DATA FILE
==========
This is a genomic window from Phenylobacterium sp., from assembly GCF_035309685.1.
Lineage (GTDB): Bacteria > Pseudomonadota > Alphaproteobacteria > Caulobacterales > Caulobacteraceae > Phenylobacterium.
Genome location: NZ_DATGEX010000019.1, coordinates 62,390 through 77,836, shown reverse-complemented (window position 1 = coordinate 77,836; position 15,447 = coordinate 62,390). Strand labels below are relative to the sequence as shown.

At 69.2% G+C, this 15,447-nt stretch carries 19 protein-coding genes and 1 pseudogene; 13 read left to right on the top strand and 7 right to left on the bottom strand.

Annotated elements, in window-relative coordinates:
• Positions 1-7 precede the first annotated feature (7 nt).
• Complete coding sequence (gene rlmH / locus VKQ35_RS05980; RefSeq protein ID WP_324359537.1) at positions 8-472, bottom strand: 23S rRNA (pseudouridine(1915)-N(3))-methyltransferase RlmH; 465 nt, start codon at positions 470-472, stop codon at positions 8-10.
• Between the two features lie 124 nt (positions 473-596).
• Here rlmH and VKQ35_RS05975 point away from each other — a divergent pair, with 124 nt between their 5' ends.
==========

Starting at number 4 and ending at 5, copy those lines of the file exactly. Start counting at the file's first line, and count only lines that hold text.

At 69.2% G+C, this 15,447-nt stretch carries 19 protein-coding genes and 1 pseudogene; 13 read left to right on the top strand and 7 right to left on the bottom strand.

Annotated elements, in window-relative coordinates: